My Jobs Behind a Deli Counter: Daitch Shopwell and Butensky’s

5 Feb

Daitch Shopwell supermarket in Monticello is where I spent my summer vacations once I turned 16.  Of course I was not there all the time, but I did work 20 hours a week in the deli department.  The first summer I was assigned to the cheese section, but in later years,  I worked in the deli as well.

It was not my favorite job, but I did meet people who became close friends.  I learned how to speak to all types of people, from the nice grandmotherly types who came in for simple cheeses. To the smartly dressed summer mothers who wanted a specific Tilsit or blue cheese.

I also learned to deal with difficult people.  From those I worked with to those I had to be polite to because they were customers.  I learned that some people treat workers badly, while others will do their best to help you have a good day, especially if they see someone being mean to you.

There was Richard G. who drove me crazy, but kept me sane when things were going badly.  He had a wicked sense of humor. He also was kind enough to drive me home many times, even though I lived 10 miles in the opposite direction from him.  Rich and I became good friends and even were in touch after we married others.

I can still smell the cheeses.  Some were very pungent, others had a nicer aroma.  I got very good at judging what was a 1/3 pound, a half pound, a ¾ pound and a full pound of any meat or cheese in the counters.  It is a skill.  And to this day I can watch someone at a deli counter and tell how much is going to be on the scale.

The one thing I really hated was being on clean up duty.  The people who close up the deli counter also have to clean up.  All those knives had to be washed; all the counters cleaned off; all the trash thrown out.  Not my favorite thing to do at all. But I did it.  It is another thing I learned while working.  The bad comes with the good.

However, working at Daitch also led to my winter job in North Bergen, NJ.  Our neighbor across the street owned a deli on Bergenline Avenue between 77th and 78th  Streets.  I just had to walk up the hill from Boulevard East and I was there.  Sometimes my Dad would drive me up.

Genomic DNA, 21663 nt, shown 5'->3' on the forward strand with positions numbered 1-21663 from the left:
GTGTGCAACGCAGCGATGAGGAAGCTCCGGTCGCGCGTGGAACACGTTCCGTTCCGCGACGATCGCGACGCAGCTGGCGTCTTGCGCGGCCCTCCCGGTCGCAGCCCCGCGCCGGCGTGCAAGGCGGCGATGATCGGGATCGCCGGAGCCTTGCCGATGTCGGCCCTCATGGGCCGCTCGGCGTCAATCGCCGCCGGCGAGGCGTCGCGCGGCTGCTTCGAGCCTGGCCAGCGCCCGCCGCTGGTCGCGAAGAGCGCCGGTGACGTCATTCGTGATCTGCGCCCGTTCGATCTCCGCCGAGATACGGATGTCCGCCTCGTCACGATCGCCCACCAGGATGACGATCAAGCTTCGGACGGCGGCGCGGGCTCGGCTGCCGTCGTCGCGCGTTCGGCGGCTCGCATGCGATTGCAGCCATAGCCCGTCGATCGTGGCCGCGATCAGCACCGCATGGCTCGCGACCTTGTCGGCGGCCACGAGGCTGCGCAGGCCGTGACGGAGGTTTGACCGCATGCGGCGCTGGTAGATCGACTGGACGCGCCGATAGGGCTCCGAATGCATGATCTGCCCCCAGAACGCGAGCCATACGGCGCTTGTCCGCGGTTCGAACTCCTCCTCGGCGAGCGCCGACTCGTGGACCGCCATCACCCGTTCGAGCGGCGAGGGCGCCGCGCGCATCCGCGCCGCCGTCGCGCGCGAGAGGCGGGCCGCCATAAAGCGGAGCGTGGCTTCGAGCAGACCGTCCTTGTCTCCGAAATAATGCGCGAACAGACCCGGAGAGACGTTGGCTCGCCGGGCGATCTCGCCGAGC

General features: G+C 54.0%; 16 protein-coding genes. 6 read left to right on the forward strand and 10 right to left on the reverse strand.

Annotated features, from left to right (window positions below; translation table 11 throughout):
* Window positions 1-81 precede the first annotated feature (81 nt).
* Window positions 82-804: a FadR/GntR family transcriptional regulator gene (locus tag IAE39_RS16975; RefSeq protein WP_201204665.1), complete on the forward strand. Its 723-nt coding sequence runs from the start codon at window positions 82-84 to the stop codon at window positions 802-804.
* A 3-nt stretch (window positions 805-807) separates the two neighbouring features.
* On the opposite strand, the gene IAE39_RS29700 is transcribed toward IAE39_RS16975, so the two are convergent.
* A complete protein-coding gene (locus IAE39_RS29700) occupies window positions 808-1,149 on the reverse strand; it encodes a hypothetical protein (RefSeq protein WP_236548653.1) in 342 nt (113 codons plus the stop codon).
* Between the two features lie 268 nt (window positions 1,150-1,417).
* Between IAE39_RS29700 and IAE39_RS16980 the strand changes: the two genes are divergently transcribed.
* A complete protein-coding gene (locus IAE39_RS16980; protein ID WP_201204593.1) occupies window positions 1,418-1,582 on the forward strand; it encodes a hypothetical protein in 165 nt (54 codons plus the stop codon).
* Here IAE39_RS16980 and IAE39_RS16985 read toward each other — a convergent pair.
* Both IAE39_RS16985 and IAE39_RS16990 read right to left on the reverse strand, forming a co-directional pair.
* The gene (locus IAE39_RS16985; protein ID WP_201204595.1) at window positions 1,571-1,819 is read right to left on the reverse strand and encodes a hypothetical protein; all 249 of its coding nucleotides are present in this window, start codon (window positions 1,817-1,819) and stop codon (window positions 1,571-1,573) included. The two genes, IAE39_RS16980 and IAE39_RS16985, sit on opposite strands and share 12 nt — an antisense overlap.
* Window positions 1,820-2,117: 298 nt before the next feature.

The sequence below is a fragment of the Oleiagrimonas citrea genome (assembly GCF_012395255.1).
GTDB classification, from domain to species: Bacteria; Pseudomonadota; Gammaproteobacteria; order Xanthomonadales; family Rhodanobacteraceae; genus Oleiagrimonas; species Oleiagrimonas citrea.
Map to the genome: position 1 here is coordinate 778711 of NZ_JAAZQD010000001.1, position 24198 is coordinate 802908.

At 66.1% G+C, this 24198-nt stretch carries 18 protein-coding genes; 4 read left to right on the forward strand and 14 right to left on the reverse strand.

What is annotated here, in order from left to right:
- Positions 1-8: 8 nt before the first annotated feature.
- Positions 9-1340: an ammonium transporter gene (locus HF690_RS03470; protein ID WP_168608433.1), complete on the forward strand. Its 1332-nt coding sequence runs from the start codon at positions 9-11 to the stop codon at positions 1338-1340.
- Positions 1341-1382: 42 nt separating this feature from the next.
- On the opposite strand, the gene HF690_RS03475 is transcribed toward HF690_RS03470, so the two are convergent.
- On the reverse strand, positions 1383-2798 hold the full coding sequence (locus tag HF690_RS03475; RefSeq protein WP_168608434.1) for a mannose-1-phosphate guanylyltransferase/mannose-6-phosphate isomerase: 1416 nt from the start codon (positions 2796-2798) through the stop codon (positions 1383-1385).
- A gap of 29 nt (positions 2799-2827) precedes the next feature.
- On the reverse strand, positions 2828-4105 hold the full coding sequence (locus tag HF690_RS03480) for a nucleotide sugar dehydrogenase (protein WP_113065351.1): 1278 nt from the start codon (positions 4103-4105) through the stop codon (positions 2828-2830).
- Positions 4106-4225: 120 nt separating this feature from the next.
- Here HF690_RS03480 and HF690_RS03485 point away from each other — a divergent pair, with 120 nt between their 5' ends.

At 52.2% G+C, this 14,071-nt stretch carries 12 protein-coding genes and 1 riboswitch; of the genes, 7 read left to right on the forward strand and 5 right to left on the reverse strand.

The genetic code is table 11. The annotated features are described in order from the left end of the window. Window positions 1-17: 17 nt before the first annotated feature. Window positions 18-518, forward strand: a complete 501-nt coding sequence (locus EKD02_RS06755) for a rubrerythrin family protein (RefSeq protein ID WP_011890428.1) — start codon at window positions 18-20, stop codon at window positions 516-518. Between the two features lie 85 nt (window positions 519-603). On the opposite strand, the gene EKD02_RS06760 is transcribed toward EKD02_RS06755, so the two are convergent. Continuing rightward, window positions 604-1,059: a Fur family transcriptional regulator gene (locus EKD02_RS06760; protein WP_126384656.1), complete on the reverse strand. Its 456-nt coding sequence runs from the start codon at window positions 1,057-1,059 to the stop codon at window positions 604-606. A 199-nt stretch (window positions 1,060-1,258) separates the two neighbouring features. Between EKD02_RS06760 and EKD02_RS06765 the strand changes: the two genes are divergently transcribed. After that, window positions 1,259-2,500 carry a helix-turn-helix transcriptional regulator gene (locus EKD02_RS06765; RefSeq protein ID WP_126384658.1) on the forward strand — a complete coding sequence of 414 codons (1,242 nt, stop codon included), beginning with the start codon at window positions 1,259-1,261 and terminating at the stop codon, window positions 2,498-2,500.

I worked for Kenny and Betty Butensky starting in my senior year of high school. Later,  I used to come home from college one or two weekends each month just to work in the deli.

So many people I knew would come into the store.  Working behind a deli counter is not just providing the customer what he or she wants, it is helping them know what they want.  White fish, sable, lox.  Corned beef, pastrami, tongue, bologna, salami.  Rye bread, challah, rolls.  So many good options!

I was the best at deboning the white fish.  This goes back to my days in the Catskills catching fish at Kauneonga Lake.  I learned very early how to filet a fish. I used those skills at Kenny’s.

I learned so much from the Butensky’s.  I learned how to make a deli tray.  I learned to cut a radish to look like a flower.  I learned to garnish.  I learned how to slice lox.  But since I was left handed that job was taken away from me, as I always messed up the angle for everyone else… Sigh.  Whenever I have a party I think of them as I prepare my food trays.

I made sandwiches, bowls of cole slaw and potato salad. There is lots of work in a deli, especially on the weekend.

I made the best corned beef sandwiches….and I had one for lunch each day I worked.  Kenny would  (‘kibbitz’) joke with my dad that he should pay me in corned beef because I loved it so much. When Dad and Kenny teased me too much, Betty would step in and stop them.

In fact when I got married and moved to Kansas, Kenny would send me a corned beef sandwich packed in dried ice for my parents to bring me.  I can still taste those sandwiches.  We do not have great delis in Kansas.  Whenever I went home, I visited the Butensky deli until it closed.

Kenny had another skill.  He was a cantor with a magnificent voice.  It was Kenny who walked down the aisle first in my wedding chanting the sheva brochot…the seven blessings for a bride and groom.   It was beautiful. I still hear his voice, even though I have been married almost 34 years.

Image

Kenny Butensky is the shorter man standing in front.

Everything you do in life shapes you.  I was shy and quiet.  Working in the deli at both Daitch and Kenny’s taught me to be a ‘shmoozer,’ someone who can talk to anyone.  And I do.

I still see Daitch Shopwell in its prime.  The store was always packed with people.  Now it is an empty lot.  But when I go there, I see a filled parking lot.  So many memories are contained in the shell of the store.

In my mind, I see Kenny and Betty behind the counter.  There were times when it was really busy and we could not chat…just work. But then when things were slower we would chat while we worked.

These were times I can never forget.

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